The key to the commission's success and to calming the combatants concerned about access to water was this: A restoration of the Everglades would be more than an environmental project, it would also increase the water supply for everyone.

Water is the major issue in South Florida, even though it is one of the wettest places in the country. The region gets about 60 inches of rain a year. Most of the water, however, falls during summer thunderstorms and quickly drains into coastal estuaries through a network of more than 1,000 miles of canals built by the Corps and the state over the last 100 years. The restoration project's major goal is to stop that rapid loss of water by capturing most of it in hundreds of deep wells and a network of new reservoirs that will be built on farmland and abandoned limestone mining pits at the edge of the Everglades. The Corps calls the concept "enlarging the pie."

"We fashioned a win-win situation," Pettigrew says. The sugar industry reluctantly agreed to sell at least 50,000 acres of farmland to the government for reservoirs in return for the assurance that farmers would have water in the long term. Without such a deal, the farmers feared, the growing urban areas and their growing power at the ballot box eventually would start beating agriculture in political battles and suck dry existing water supplies. Environmentalists, meanwhile, agreed to share water because the ultimate loser in a future water war would be the Everglades. The bottom line, Pettigrew says: "We never wavered in our central goal: To make sure the Everglades was restored-and restored to the highest possible level."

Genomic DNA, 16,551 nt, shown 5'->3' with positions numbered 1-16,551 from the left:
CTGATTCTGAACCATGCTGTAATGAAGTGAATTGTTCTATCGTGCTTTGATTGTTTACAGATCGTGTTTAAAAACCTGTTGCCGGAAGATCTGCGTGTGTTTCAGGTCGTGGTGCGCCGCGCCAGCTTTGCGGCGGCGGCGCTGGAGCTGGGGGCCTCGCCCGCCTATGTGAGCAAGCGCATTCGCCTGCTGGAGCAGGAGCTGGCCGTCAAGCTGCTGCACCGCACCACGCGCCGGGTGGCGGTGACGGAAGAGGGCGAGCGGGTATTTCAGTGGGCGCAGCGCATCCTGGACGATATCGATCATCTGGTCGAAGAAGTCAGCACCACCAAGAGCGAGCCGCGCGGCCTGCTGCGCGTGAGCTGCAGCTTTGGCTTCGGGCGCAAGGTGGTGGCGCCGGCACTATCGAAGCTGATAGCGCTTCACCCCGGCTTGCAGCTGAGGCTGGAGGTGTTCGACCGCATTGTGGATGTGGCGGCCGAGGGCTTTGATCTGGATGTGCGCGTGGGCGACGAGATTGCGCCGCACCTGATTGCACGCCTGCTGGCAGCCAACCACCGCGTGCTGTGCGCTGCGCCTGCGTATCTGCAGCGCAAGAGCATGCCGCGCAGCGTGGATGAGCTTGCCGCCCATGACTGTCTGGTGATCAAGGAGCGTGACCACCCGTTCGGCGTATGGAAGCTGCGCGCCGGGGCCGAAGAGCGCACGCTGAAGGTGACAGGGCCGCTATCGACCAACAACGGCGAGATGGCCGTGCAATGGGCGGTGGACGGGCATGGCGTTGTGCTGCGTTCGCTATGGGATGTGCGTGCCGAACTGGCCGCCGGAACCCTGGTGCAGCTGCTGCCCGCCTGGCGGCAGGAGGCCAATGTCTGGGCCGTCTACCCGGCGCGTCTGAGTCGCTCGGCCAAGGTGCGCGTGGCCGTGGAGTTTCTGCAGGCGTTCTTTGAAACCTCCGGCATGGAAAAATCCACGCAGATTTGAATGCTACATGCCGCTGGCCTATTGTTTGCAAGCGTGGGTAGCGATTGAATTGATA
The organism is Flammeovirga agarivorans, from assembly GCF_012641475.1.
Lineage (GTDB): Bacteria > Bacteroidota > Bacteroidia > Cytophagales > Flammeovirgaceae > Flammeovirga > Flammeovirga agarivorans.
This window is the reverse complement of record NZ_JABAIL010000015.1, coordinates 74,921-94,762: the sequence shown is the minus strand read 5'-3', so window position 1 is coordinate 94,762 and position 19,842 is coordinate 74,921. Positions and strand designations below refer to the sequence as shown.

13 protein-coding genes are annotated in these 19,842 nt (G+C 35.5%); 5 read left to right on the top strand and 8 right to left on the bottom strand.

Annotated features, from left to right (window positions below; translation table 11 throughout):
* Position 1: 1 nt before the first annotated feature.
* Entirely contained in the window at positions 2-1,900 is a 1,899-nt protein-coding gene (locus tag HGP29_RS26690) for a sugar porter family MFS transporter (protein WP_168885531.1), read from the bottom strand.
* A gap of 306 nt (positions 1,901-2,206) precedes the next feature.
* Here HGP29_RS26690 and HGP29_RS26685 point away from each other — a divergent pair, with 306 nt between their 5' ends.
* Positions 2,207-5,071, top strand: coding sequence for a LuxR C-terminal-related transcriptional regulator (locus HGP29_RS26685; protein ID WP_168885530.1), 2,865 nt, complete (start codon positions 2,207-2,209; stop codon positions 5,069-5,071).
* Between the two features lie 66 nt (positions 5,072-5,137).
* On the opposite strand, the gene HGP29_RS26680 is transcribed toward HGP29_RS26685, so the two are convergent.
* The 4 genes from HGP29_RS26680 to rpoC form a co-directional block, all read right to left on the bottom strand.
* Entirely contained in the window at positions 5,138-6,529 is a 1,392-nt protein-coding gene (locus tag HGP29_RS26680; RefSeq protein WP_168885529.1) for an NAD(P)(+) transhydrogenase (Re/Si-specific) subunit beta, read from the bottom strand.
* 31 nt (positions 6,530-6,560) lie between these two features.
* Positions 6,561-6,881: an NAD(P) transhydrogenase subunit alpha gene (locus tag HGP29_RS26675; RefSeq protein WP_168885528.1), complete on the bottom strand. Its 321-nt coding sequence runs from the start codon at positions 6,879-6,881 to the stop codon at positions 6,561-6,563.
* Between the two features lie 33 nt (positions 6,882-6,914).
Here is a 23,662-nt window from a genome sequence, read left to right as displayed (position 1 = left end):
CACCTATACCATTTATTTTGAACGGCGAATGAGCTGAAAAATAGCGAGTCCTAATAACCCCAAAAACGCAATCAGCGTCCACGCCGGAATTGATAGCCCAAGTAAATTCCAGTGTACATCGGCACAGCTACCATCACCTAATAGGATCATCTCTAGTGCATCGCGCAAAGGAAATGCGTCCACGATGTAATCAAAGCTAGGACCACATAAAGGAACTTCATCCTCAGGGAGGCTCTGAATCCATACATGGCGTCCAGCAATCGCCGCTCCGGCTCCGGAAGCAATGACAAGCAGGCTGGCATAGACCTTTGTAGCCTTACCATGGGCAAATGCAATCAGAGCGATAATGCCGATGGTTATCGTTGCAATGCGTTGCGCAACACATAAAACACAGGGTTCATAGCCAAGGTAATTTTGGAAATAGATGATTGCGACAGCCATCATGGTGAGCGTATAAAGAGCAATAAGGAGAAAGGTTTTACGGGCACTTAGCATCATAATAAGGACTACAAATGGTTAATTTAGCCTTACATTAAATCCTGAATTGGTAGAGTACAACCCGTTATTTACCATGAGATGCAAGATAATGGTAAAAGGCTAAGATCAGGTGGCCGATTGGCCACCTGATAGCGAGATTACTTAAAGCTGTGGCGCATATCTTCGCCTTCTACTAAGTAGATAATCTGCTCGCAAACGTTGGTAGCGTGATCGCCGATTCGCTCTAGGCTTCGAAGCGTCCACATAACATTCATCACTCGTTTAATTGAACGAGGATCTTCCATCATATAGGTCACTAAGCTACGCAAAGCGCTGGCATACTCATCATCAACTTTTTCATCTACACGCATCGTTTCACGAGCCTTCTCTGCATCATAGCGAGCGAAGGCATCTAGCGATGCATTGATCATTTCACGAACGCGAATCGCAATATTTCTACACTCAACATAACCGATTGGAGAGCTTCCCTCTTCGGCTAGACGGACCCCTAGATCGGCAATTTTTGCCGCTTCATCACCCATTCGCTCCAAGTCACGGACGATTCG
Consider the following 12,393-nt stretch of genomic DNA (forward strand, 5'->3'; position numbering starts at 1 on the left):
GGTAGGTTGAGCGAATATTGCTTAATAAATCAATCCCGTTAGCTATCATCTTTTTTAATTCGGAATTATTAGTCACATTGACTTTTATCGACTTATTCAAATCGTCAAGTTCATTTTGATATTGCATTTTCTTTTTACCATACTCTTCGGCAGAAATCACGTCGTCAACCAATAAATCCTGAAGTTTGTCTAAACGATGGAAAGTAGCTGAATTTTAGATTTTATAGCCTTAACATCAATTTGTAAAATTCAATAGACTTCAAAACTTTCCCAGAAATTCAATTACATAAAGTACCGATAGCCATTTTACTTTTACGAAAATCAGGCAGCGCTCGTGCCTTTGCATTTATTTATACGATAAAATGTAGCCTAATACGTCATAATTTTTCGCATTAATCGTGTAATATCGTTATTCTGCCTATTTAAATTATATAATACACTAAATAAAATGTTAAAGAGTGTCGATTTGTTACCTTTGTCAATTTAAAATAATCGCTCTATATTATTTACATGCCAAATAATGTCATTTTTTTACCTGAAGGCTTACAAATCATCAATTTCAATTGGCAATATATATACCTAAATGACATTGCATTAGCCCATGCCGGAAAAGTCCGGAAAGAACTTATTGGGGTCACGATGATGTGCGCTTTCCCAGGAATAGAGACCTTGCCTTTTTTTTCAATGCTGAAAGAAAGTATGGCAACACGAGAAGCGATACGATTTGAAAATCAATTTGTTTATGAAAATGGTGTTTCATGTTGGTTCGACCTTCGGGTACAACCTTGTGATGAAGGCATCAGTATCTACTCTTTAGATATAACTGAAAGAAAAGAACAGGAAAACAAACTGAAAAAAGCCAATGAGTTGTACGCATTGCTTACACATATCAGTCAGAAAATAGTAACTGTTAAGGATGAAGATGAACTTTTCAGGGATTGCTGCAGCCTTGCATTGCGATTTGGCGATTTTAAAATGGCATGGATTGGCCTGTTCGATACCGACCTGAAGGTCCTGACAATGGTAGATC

Restudy, then Restore

The restoration plan is largely fashioned after a state plan drawn up in the early 1980s under former Democratic Florida governor and now U.S. Sen. Bob Graham. The old state "Save Our Everglades" program got a new head of steam in 1993 when Interior Secretary Bruce Babbitt took an interest in getting the Clinton administration involved. By June of that year, the federal task force-with officials from about a half dozen agencies involved-was holding its first meeting.

For what was to become a momentous undertaking, the restoration effort was at first known humbly as "the restudy." The name reflected the fact that the project was actually a rethinking of the Central and Southern Florida Project, a massive drainage project that the Corps designed in 1947 and began building after Congress authorized its construction in 1948. The project expanded and improved a network of drainage ditches begun by the state early in the century and added many more. The Corps laced South Florida with about 1,000 miles of canals and cut the heart of the Everglades with levees that turned the grassy riverbed into three major reservoirs and a 700,000-acre agricultural area.

The Army Corps' work is an engineering marvel that achieved its goals of opening up vast tracts of land for farming and development. But the project did severe damage to the environment. The number of wading birds dropped dramatically. Everglades National Park, dedicated in 1947 to preserve the region's biological wealth of plants and animals, was degraded as drainage projects beyond the park's boundaries dried up its marshes to the peril of its flora and fauna. Florida Bay suffered devastating algal blooms that smothered its marine life.